- Adults over the age of 60 are too often seen as an economic burden.
- Pessimistic views on ageing populations fail to take into account the contribution older people make in unpaid work.
- From volunteering to childcare, older people contributed the equivalent of $20,511 a year in the US section of a survey.
The populations of Europe and the US are aging rapidly. By 2050 the population share of older adults — defined as those aged 60 and older — in Europe is expected to be double what it was in 1980.
The population share of older adults in the US is expected to have increased roughly three-quarters over the same period. Some observers fear that this rapid demographic shift will cause attendant economic upheaval: while consuming more healthcare, older adults do not earn or save as much as younger adults. These patterns could slow economic growth, reduce tax revenue, and raise pension spending.
However, the direst economic outcomes forecast for population aging have yet to materialize. Policy reforms, behavioral changes, and technological innovations (such as automation) may be playing a role in alleviating the anticipated fiscal stress. Our recent article, Valuing Productive Non‑market Activities of Older Adults in Europe and the US, documents one additional factor that could be contributing to this discrepancy: the contributions of older adults have been substantially undervalued.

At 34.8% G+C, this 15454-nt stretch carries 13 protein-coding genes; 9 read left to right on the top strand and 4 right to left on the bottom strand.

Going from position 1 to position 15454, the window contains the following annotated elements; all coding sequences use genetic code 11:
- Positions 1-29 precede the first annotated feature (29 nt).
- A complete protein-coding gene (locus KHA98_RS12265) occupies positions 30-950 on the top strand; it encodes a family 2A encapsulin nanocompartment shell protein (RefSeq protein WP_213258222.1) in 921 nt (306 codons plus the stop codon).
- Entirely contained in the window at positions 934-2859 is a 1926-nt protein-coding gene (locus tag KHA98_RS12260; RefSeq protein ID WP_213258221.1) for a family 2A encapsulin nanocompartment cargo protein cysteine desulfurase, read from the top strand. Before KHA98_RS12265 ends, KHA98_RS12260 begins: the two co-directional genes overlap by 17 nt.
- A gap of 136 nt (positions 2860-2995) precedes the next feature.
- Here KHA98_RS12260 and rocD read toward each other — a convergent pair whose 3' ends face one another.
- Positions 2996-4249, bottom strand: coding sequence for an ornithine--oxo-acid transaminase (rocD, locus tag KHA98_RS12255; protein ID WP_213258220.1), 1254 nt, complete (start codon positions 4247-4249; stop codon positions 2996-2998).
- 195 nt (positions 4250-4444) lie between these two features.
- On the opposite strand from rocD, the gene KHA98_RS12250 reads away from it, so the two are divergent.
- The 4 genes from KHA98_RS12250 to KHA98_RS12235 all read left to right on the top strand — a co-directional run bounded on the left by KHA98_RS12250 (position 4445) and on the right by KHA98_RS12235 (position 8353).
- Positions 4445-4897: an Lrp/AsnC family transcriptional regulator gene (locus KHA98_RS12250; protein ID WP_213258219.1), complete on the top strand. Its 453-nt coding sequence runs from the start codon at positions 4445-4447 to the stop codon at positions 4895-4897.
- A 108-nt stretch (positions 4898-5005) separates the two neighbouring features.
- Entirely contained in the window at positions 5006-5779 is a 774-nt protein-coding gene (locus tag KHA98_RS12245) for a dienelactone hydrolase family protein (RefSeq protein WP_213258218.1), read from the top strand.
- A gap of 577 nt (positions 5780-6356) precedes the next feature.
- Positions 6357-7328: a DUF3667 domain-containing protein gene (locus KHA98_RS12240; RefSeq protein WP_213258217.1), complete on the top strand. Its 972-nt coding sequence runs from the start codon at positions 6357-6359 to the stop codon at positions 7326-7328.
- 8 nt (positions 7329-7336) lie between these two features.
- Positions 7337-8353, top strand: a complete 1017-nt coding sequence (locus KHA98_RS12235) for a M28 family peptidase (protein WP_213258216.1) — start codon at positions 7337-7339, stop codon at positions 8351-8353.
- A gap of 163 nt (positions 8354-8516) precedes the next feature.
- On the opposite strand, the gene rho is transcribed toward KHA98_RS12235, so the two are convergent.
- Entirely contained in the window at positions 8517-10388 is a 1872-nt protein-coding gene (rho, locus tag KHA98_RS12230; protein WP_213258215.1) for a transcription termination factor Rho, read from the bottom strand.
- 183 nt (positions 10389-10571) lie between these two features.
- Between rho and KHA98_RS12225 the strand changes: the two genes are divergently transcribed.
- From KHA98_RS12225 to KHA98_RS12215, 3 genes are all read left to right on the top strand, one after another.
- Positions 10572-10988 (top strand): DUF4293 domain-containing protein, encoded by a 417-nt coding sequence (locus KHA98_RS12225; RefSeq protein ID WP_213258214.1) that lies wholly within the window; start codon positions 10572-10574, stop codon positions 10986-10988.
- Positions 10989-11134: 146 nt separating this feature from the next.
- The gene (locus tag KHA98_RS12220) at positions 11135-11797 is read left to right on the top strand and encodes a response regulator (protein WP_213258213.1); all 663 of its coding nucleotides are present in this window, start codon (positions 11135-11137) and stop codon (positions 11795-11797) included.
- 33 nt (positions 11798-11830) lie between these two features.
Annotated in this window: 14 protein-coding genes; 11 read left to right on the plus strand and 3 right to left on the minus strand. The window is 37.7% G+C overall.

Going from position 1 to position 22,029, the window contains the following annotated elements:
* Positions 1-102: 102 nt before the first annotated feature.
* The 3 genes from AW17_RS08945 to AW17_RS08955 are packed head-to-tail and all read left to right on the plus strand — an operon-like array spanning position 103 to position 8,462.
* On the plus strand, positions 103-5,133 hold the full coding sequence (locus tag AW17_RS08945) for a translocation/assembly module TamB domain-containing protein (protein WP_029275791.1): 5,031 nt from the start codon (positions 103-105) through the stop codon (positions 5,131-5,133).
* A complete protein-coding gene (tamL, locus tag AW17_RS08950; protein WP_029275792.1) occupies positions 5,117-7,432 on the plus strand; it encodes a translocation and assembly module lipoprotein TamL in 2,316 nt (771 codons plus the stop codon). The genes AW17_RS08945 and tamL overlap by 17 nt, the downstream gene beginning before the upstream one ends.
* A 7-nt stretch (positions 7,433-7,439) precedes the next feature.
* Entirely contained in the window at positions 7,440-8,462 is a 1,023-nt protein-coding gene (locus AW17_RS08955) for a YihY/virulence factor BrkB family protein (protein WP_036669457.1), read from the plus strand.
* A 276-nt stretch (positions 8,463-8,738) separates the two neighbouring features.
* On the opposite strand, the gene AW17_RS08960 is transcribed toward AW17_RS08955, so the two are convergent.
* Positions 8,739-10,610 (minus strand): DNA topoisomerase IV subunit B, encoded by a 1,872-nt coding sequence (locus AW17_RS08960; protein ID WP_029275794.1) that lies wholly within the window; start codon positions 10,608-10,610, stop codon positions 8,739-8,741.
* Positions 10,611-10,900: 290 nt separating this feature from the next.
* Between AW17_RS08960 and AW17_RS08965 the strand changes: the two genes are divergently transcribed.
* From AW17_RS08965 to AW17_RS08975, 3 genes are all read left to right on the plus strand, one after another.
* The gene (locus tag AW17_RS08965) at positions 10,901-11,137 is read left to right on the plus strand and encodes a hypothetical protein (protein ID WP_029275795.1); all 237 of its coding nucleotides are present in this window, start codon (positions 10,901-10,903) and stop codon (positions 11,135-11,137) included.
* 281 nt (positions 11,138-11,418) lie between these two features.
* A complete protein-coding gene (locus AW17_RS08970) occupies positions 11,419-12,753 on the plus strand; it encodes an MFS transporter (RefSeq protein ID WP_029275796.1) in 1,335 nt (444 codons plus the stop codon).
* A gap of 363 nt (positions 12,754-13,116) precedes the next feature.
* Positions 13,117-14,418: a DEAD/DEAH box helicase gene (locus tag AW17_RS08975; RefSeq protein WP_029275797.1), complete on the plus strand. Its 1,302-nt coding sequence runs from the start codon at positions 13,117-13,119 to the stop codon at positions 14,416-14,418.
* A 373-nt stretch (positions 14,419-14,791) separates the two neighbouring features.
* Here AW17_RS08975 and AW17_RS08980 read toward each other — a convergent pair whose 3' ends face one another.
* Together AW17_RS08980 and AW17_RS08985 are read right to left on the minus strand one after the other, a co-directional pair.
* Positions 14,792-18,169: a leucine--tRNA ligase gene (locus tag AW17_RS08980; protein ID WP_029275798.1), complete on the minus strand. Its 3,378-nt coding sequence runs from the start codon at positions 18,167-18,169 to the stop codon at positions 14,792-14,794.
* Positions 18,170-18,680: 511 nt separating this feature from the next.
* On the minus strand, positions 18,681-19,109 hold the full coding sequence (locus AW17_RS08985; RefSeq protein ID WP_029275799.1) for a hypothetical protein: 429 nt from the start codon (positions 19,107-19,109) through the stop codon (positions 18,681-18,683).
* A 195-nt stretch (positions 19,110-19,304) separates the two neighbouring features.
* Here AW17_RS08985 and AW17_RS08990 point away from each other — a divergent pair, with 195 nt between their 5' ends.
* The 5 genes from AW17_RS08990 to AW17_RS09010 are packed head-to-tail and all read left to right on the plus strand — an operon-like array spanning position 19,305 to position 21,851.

Those contributions take two forms: market activities (earned income from employment) and productive non-market activities (PNMA), such as caring for grandchildren, providing support to others, and volunteering. The market activity value derives from data on earnings drawn from multiple waves of household surveys. To assess the value of PNMA, these activities are gleaned from the survey data and assigned a monetary value based on wages for occupations that perform similar functions. These two streams—market activities and PNMA—are combined to represent each adult’s economic contribution, which are aggregated to the national level to estimate the total contributions that older adults make in each country. Those numbers are then projected to the year 2050, taking population dynamics into consideration.
The surveys show that older adults are less likely to work than those aged 50–59, and if they do, they are likely to work for fewer hours but higher hourly wages (except in the US, where wages between the two groups are similar). While the PNMA we examined are similar between older adults and those aged 50–59 (varying somewhat by income level, health, national policies, cultural norms, and demography), older adults are much more likely to help take care of grandchildren. A significant share of older adults (10–15%) provide care or support to others on an “almost weekly” or “almost daily” basis, likely impeding their capacity to participate in the labor market.